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    high/low
    By TSK 5th grade teacher

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    In my teaching experience, every year I am handed a split class with some high, some low, and of course those in the middle. There are many ways to handle this, but with time constraints here are some things I do.
    If you can group the class in half for most subjects you're lucky, somtimes I have four or five different groups going at the same time. What I try to do is give the whole class a lesson, then they will have some kind of independent, or group work to do that won't require a lot of my attention. This will give you time to break off with a group who may need more explanation, accomodations to the lesson, or extra help in general. You might also have a slightly different assignment as their independent work. I try to work with every group a little after the whole class lesson. It is just as important to work with the high students as it is the low, however, often your high students will be more independent workers. When assigning the work, if needed while you work with one group, another can be reading silently, or another kind of independent work while they wait. I group kids based on test scores to start with, but as they develop into the groups there will be some shuffling. You don't necessarily have to change to teach two separate classes, but you will have to put more work into developing accomodations, and extras with the lessons.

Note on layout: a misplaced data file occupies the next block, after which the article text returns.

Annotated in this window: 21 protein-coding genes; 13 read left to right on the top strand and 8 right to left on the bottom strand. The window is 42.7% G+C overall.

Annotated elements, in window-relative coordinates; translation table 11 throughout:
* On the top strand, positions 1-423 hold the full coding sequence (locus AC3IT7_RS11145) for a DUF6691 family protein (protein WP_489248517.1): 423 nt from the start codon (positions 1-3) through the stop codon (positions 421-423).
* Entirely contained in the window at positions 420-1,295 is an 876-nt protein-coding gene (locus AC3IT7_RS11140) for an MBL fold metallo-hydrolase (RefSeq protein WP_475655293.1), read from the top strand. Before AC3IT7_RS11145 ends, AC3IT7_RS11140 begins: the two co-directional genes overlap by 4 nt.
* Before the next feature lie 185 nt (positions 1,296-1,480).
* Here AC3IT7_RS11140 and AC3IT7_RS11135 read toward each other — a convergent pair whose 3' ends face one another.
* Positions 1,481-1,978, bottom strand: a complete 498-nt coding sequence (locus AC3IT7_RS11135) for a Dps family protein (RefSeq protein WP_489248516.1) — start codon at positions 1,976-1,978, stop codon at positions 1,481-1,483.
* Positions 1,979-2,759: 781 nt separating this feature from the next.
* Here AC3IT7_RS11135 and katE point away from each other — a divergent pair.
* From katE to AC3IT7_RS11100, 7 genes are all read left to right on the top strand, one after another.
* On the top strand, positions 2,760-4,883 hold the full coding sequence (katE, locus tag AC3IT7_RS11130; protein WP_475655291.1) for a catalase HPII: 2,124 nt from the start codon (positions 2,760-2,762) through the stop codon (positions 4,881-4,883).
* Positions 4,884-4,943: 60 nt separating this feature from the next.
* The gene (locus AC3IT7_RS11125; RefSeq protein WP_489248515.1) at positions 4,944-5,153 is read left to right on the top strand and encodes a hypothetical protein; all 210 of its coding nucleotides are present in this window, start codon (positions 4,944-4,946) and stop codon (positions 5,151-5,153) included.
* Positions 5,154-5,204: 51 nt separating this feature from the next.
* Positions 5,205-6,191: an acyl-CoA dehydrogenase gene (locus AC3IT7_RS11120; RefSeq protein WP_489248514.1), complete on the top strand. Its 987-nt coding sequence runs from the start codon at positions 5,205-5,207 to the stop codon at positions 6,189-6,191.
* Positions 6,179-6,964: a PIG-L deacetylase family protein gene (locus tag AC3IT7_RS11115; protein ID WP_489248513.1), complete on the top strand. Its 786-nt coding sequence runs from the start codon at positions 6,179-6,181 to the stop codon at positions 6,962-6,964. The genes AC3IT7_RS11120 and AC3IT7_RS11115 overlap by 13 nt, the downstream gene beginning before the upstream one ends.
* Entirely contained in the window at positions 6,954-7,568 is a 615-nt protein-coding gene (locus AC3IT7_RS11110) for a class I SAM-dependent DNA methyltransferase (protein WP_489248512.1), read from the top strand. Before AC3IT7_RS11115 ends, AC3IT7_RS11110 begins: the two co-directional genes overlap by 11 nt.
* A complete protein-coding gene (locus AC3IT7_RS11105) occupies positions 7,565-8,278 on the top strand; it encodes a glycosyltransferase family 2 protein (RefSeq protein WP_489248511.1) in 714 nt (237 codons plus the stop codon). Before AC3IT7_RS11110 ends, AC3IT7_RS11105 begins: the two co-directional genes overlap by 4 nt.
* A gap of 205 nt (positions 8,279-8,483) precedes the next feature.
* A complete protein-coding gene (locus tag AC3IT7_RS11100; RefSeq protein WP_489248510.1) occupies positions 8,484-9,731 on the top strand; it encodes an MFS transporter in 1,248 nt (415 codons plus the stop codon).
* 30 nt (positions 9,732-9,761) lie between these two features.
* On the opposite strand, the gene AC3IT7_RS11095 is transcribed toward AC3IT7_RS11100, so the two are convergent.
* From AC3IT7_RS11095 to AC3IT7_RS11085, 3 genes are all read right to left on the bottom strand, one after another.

As an example, in reading my students do a reading response journal. We discuss our journals as a whole class, students share from their journals, and all will have homework in their journals, but my approach is different for the groups. The high kids are given a set of numerous questions and prompts to help them get started on making an entry. They are required to write a certain number (usually 3 a week) of entries as homework. Most of this is done independently, but I will go over a good response with them at least once a week. On the other hand, the low group receives much more instruction on writing an entry. I don't give them so many choices to choose from with questions and prompts. I give them a set of prompts, and we discuss different questions, how we might answer them, and even write an example out on the overhead or board for them. Also, I don't require them to write as many entries until I feel they can write at least one with success. Surprisingly to me, although the high kids write well, and make solid entries, my low kids have much more heart felt responses. The extra help and accommodations are just what they need.
    Good Luck.


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